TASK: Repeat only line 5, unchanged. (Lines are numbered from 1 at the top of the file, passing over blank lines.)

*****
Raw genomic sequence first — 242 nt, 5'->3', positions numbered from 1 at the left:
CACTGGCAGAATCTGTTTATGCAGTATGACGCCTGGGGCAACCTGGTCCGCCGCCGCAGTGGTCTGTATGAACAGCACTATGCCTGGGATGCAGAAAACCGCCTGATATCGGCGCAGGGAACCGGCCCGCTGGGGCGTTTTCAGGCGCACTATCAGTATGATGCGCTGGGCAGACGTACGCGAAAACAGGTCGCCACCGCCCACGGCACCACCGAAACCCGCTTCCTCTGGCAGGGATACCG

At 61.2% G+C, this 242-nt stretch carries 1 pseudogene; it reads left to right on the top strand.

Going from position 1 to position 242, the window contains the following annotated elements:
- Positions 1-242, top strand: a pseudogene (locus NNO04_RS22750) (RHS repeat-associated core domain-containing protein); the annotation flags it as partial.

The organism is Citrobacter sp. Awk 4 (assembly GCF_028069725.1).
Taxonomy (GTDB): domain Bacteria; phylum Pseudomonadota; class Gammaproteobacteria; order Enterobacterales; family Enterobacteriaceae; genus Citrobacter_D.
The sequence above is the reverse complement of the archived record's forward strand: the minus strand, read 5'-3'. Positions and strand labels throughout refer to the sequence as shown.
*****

- Positions 1-242, top strand: a pseudogene (locus NNO04_RS22750) (RHS repeat-associated core domain-containing protein); the annotation flags it as partial.